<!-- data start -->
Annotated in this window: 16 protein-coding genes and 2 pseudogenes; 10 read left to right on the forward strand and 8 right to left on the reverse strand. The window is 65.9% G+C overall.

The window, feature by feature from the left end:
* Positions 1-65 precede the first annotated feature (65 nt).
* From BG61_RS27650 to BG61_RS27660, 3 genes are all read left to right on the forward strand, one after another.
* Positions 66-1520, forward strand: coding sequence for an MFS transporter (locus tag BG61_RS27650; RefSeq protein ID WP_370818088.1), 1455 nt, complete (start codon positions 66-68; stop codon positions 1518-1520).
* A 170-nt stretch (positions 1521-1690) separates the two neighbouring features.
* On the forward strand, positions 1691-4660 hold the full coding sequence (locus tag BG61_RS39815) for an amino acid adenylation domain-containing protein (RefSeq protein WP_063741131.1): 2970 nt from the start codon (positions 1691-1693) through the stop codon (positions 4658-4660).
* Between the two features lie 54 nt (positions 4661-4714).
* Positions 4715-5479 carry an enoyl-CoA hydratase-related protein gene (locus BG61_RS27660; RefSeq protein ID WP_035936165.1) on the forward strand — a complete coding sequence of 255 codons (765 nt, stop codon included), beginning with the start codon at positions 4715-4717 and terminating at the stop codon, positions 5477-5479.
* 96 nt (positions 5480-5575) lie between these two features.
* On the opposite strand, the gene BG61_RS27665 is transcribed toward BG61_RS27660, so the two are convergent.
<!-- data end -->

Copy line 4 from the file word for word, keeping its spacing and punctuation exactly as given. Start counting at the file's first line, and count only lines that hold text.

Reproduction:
* From BG61_RS27650 to BG61_RS27660, 3 genes are all read left to right on the forward strand, one after another.